The Oldham County EHV-1 cases had no connection to the Fair Grounds cases. The initial Oldham County horse was released from the equine hospital and sent to isolation. The farm from which she came complied fully with the KDA regulations and ensured that no horse on their property showed any signs of EHV-1.

    On January 21, a barn on the backside of Turfway went under quarantine when a horse was diagnosed as positive with the “wild strain” of EHV-1. Two additional horses were diagnosed as positive for the wild strain of EHV-1. Also, samples collected on January 25 from the Keeneland training barns noted that two horses had tested positive for EHV-1. 


    So Where Are We Now?

    As of February 10, the Oldham County premises, Keeneland Rice Road Training Center and Turfway Park were all released from quarantine. Horses that have previously tested positive do remain under regulatory monitoring and remain quarantined in secured, isolated areas.  

    However, horses that have been at Fair Grounds in Louisiana (or another Louisiana facility where EHV was diagnosed), are not allowed to enter a Kentucky race track or training facility without proper documentation that they are not affected by EHV-1.


    Read more at www.kyagr.com/statevet

  • 02/12/2017 3:09 PM | Deleted user

    MSEDA would like to thank everyone who donated a door prize for our Annual Meeting & Awards Banquet. We are so grateful for your support and everyone LOVED their prizes!


    DOOR PRIZES DONATED BY WON BY
         
    Miscellaneous    
    1- Salt and Pepper Shakers/ -Wet.Wring, Wear Scarf Friend of MSEDA Ellen Thomson
    1- Valley Vet T-Shirt. 2 $5.00 Buckeye Nutrition Coupons, 1- Pink Cell Phone Holder Buckeye Nutrition, Valley Vet and Friend of MSEDA Megan Carr
    1- Purple Glass Horse/ 2- Buckeye Nutrition Coupons Buckeye Nutrition, Friend of MSEDA Mandy Alexander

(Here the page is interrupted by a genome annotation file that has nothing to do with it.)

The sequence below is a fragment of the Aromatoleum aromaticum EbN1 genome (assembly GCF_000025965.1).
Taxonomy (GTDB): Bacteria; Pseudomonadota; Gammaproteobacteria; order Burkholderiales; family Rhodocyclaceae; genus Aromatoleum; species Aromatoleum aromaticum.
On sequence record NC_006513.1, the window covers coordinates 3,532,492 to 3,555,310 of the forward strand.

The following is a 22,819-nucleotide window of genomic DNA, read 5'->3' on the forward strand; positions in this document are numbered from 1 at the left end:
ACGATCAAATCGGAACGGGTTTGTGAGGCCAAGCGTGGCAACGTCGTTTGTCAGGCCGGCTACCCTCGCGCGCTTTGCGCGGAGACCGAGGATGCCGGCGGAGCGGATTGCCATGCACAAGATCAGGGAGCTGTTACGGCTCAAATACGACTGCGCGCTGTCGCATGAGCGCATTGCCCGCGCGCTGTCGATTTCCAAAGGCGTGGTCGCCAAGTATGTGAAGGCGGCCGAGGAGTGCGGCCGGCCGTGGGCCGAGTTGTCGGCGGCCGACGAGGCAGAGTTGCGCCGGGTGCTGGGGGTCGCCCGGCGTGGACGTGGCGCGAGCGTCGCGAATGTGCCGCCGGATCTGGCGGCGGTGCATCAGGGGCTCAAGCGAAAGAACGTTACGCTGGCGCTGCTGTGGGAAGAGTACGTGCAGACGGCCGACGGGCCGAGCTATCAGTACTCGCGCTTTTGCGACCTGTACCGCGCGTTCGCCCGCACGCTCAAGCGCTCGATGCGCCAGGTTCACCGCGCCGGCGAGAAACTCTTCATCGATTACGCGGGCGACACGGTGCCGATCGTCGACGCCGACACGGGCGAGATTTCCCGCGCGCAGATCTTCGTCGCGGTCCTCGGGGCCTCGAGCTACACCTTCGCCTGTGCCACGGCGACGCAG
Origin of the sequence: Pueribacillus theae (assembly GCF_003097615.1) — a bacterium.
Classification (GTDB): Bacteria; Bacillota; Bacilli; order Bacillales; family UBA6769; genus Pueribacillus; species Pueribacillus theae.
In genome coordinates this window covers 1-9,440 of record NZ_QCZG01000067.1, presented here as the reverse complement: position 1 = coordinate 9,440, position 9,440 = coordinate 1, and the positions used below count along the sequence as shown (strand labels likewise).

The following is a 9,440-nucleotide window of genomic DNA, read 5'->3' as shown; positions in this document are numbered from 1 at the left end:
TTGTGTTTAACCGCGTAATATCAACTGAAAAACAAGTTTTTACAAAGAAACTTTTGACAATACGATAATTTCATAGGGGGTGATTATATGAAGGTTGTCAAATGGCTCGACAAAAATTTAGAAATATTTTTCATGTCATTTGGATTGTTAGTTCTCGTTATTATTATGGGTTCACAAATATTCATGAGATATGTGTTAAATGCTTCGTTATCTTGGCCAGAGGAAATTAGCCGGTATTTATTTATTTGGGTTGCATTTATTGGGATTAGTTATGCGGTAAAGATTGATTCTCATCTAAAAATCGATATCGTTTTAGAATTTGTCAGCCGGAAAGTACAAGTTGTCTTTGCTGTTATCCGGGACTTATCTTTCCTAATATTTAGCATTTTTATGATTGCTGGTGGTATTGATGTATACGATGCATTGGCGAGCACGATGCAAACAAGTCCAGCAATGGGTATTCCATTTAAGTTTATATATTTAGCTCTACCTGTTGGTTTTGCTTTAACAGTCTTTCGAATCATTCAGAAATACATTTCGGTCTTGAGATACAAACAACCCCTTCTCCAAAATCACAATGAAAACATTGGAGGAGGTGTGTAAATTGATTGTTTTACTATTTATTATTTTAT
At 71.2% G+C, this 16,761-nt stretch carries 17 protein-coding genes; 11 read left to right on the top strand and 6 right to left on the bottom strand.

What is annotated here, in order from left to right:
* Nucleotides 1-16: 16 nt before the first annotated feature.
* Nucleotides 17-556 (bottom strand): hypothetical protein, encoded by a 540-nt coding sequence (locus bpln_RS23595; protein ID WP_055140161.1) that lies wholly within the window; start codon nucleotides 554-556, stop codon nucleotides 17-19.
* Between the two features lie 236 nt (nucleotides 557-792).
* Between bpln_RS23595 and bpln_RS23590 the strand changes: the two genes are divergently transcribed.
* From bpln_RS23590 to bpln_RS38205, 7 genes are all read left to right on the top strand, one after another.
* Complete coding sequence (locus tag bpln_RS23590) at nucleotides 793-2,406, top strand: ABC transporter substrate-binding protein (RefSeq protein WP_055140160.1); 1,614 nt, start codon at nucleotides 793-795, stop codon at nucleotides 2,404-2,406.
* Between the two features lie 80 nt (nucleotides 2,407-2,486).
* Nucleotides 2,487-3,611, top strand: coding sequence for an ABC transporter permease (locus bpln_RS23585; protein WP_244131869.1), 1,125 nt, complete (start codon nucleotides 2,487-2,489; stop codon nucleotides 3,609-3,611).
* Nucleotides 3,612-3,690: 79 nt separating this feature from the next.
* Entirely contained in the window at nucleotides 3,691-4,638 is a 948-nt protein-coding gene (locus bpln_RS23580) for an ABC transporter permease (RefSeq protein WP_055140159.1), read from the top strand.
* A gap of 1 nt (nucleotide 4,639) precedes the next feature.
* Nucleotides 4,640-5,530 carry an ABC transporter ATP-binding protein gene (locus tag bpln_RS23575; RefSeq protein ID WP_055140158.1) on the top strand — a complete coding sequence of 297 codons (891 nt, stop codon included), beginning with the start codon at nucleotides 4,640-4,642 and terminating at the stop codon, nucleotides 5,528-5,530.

1 Valley Vet Blue Horse Halter Valley Vet Supply  Judi Tudor
    1- Valley Vet Purple Horse Halter Valley Vet Supply  Carol Scherbak
    1- Pair Green/Brown Horse Pillows Friend of MSEDA Mary Fike
    1- Wood Rocking Horse Friend of MSEDA Angela Ariatti
    1-Pair of Thoroughbred Horse Pillows Friend of MSEDA Wendy Young
    1- Makowsky Brown Purse Friend of MSEDA Alston Kerr
    1- Revlon Quick Heat Paraffin Bath Friend of MSEDA Victoria Schumacher
    1- Back on Track Dressage Pad Dover Saddlery in Cincinnati, OH Pam Kimmel
    1- Back on Track Dressage Pad Dover Saddlery in Cincinnati, OH Deanna Craychee
    1-Black Halter Luckett's Tack Shop Robyn Munson
    1-Horse Cookie Jar Friend of MSEDA Julie Congleton
    1- Day Churchill Downs/ 8 Seats Covered at Finish Line Peggy Bindner Kelly Rover
    1- Bucket of Dimples Horse Treats Dimples Horse Treats Whitney Muns
    1- Bucket of Dimples Horse Treats Dimples Horse Treats Steve Duncan
    1- Bucket of Dimples Horse Treats Dimples Horse Treats Chelsea Smith
    1- Bucket of Dimples Horse Treats Dimples Horse Treats Jillian Gregory
    1- Bucket of Dimples Horse Treats Dimples Horse Treats Judi Tudor
    1- Carousel Decorative Horse  MSEDA Jim Hagerty
    1- Carousel Decorative Horse  MSEDA Tracy Scott
    1- Carousel Decorative Horse  MSEDA Chris Hayner
    1- Carousel Decorative Horse  MSEDA Mary Margaret Sterling
    1- Decorative Horse Shoe MSEDA Mary Ann Andres
    1-EquiOtic Ice Pack Cooler and Pastes Doug Froh/EquiOtic Carol Lee
    1-EquiOtic Ice Pack Cooler and Pastes Doug Froh/EquiOtic Courtney Calnan
    1- Fine Art Custom Design Show Bowl Beth Goldstein Designs Elaine Farr
    1- Pair of Bionic Equestrian Riding Gloves Technology Products Inc. Katherine Short
    1- Pair of Bionic Equestrian Riding Gloves Technology Products Inc. Cathy Jacob
    1- Pair of Bionic Equestrian Riding Gloves Technology Products Inc. Marian Zeitlin
    1- Pair of Bionic Equestrian Riding Gloves Technology Products Inc. Steve Duncan
    1- Excel Equine Hoof Supplement Excel Equine Erika Berntsen
         
         
         
         
         
         
    Gift Cards and Certificates    
    3- $5.00 coupons for Buckey Nutrition/1-Life without horses pillow Buckeye Nutrition and Friend of MSEDA Mary Margaret Sterling
    1- Certificate for DEVER 3- Day Upgrade to 4 Golf Cart Dever Inc Cathy Weischhoff
    1 Hr Full Massage Janet Grisco Jessie Bollinger
    1- Bag of EQ8 Gut Health or EQ8 Senior  Buckeye Nutrition  Rachel Henson
    1- Bag of EQ8 Gut Health or EQ8 Senior  Buckeye Nutrition  Carol Scherbak
    1- Bag of EQ8 Gut Health or EQ8 Senior  Buckeye Nutrition  Susan Posner
    1- Bag of EQ8 Gut Health or EQ8 Senior  Buckeye Nutrition  Sarah Andres
    1- DVD Taped Dressage Ride at Participating Show Another Point of View Laura Corsentino
    1-Gift Certificate $25.00 The Tack Shop of Lexington Nikki Beneigh
    1-Gift Certificate $25.00 The Tack Shop of Lexington Marianne De Barbadillo
    1-Gift Certificate $25.00 The Tack Shop of Lexington Karen Winn
    1-Gift Certificate $25.00 The Tack Shop of Lexington Susan Moran